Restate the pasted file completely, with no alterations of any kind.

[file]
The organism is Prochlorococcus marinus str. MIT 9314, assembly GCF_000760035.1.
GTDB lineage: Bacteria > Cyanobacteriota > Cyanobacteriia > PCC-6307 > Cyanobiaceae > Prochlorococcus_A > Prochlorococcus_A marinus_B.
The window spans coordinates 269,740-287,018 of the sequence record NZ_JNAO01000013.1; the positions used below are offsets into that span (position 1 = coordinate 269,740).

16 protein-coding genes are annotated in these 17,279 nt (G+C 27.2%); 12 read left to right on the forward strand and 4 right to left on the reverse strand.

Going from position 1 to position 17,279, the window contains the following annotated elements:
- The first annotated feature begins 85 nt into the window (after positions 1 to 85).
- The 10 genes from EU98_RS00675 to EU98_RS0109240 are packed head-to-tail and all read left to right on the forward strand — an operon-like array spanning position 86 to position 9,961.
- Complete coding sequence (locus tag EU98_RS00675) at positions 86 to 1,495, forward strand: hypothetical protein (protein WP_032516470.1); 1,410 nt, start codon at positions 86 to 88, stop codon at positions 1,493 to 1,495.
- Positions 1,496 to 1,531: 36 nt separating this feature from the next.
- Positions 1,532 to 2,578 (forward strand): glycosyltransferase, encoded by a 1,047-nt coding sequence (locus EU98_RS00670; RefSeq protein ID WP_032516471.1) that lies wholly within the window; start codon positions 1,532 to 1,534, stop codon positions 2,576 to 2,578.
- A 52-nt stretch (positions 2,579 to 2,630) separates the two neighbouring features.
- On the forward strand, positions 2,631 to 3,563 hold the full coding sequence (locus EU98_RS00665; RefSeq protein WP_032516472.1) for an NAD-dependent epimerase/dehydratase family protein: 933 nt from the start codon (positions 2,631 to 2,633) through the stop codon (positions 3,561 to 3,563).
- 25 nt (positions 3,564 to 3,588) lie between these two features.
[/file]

The organism is Prochlorococcus marinus str. MIT 9314, assembly GCF_000760035.1.
GTDB lineage: Bacteria > Cyanobacteriota > Cyanobacteriia > PCC-6307 > Cyanobiaceae > Prochlorococcus_A > Prochlorococcus_A marinus_B.
The window spans coordinates 269,740-287,018 of the sequence record NZ_JNAO01000013.1; the positions used below are offsets into that span (position 1 = coordinate 269,740).

16 protein-coding genes are annotated in these 17,279 nt (G+C 27.2%); 12 read left to right on the forward strand and 4 right to left on the reverse strand.

Going from position 1 to position 17,279, the window contains the following annotated elements:
- The first annotated feature begins 85 nt into the window (after positions 1 to 85).
- The 10 genes from EU98_RS00675 to EU98_RS0109240 are packed head-to-tail and all read left to right on the forward strand — an operon-like array spanning position 86 to position 9,961.
- Complete coding sequence (locus tag EU98_RS00675) at positions 86 to 1,495, forward strand: hypothetical protein (protein WP_032516470.1); 1,410 nt, start codon at positions 86 to 88, stop codon at positions 1,493 to 1,495.
- Positions 1,496 to 1,531: 36 nt separating this feature from the next.
- Positions 1,532 to 2,578 (forward strand): glycosyltransferase, encoded by a 1,047-nt coding sequence (locus EU98_RS00670; RefSeq protein ID WP_032516471.1) that lies wholly within the window; start codon positions 1,532 to 1,534, stop codon positions 2,576 to 2,578.
- A 52-nt stretch (positions 2,579 to 2,630) separates the two neighbouring features.
- On the forward strand, positions 2,631 to 3,563 hold the full coding sequence (locus EU98_RS00665; RefSeq protein WP_032516472.1) for an NAD-dependent epimerase/dehydratase family protein: 933 nt from the start codon (positions 2,631 to 2,633) through the stop codon (positions 3,561 to 3,563).
- 25 nt (positions 3,564 to 3,588) lie between these two features.